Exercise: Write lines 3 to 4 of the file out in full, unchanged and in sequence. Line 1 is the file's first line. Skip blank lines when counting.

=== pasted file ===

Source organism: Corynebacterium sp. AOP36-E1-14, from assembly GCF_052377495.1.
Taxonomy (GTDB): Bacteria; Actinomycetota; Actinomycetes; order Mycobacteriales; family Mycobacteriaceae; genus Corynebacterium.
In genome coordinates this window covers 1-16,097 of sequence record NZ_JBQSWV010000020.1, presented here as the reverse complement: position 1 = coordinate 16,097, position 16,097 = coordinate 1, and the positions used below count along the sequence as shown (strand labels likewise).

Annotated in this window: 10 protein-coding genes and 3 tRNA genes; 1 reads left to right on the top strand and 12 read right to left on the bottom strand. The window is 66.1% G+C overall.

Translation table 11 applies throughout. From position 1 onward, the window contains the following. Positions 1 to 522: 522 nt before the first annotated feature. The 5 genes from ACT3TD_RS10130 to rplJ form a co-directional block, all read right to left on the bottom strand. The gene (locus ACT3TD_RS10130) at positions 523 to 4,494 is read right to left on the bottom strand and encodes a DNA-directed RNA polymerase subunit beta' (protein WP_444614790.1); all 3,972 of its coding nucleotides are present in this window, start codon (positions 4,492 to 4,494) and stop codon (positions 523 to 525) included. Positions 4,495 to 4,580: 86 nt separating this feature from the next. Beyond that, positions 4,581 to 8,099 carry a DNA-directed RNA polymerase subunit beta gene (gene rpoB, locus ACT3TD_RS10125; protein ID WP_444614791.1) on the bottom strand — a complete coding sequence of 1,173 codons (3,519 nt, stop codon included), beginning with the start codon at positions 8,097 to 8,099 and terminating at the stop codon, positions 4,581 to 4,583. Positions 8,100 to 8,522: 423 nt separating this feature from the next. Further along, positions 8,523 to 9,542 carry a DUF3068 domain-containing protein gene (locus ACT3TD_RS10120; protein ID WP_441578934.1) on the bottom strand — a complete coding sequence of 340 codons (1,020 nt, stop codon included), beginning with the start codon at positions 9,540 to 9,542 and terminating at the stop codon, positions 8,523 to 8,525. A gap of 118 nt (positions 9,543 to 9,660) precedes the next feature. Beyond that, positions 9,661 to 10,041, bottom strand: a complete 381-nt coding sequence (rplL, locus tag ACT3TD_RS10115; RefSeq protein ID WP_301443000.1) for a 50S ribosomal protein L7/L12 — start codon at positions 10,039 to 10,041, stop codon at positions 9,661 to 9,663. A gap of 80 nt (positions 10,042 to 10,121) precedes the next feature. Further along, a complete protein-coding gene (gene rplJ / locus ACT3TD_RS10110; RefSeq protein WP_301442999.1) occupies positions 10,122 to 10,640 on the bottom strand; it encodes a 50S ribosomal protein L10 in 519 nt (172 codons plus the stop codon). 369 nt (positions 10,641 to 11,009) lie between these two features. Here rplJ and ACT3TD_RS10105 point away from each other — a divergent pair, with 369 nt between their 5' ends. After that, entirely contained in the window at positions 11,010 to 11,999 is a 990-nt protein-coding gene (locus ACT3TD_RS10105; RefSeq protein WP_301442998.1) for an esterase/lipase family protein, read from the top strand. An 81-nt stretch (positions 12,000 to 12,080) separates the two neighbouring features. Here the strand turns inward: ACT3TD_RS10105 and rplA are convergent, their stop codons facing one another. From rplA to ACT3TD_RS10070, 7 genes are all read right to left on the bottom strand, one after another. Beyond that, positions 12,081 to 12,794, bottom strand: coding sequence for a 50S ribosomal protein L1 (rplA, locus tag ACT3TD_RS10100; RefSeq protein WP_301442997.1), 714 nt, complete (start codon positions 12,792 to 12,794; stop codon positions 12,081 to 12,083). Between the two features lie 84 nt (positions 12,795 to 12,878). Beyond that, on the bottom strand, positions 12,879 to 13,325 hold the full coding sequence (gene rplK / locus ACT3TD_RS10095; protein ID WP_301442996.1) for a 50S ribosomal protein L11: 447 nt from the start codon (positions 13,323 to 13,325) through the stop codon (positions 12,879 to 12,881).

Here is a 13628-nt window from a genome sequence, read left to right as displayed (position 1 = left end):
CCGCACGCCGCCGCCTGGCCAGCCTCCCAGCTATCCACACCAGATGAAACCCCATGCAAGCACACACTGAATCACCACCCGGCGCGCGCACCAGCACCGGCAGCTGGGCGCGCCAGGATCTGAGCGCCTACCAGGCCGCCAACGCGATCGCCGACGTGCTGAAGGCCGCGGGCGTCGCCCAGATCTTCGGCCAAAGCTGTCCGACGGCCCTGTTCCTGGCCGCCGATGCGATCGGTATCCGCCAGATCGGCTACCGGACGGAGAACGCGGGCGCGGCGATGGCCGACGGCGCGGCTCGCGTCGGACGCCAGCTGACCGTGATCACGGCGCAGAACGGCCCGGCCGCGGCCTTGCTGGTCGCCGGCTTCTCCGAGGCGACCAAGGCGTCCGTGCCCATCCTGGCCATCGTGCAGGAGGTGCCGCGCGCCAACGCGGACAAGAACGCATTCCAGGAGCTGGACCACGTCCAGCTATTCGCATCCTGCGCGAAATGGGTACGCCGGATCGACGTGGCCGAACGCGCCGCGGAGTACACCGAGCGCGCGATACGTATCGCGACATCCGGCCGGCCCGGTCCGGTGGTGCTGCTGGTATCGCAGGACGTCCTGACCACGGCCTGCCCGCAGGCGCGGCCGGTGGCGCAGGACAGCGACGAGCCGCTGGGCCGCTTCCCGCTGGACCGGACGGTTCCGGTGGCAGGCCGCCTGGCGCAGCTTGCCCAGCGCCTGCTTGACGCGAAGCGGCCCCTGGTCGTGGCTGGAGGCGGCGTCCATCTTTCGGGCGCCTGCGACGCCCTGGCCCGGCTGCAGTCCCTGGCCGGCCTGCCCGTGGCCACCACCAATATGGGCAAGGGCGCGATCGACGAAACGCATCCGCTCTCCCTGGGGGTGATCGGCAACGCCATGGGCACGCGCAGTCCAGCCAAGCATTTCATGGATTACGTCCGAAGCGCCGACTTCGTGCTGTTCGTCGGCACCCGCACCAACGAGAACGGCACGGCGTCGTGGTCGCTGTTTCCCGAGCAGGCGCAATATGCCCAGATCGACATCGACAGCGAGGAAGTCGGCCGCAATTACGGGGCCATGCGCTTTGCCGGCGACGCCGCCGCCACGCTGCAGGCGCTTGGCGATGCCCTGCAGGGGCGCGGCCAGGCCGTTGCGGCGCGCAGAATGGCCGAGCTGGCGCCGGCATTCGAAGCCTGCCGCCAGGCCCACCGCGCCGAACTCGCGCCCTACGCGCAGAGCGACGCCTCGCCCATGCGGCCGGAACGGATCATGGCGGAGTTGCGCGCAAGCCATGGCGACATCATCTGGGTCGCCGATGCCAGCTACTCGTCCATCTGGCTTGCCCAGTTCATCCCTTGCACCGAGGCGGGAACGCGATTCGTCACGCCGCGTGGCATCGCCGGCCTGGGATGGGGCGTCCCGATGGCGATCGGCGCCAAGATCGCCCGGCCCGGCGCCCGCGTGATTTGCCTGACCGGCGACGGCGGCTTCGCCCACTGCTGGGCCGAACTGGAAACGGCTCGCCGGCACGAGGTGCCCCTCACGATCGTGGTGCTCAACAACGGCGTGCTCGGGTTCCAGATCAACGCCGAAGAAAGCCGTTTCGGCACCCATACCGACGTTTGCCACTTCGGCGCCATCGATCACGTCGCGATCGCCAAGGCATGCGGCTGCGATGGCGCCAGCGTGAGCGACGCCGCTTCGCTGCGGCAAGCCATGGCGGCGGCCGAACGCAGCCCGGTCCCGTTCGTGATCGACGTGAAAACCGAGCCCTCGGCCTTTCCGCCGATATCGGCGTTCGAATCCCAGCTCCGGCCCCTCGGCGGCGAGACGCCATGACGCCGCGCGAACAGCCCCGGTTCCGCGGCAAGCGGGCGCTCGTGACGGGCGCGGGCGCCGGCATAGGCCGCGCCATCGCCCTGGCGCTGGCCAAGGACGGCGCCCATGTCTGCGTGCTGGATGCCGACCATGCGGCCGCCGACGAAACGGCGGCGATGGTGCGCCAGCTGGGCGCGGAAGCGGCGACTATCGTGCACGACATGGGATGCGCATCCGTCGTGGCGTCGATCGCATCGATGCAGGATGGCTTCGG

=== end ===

In genome coordinates this window covers 1-16,097 of sequence record NZ_JBQSWV010000020.1, presented here as the reverse complement: position 1 = coordinate 16,097, position 16,097 = coordinate 1, and the positions used below count along the sequence as shown (strand labels likewise).

Annotated in this window: 10 protein-coding genes and 3 tRNA genes; 1 reads left to right on the top strand and 12 read right to left on the bottom strand. The window is 66.1% G+C overall.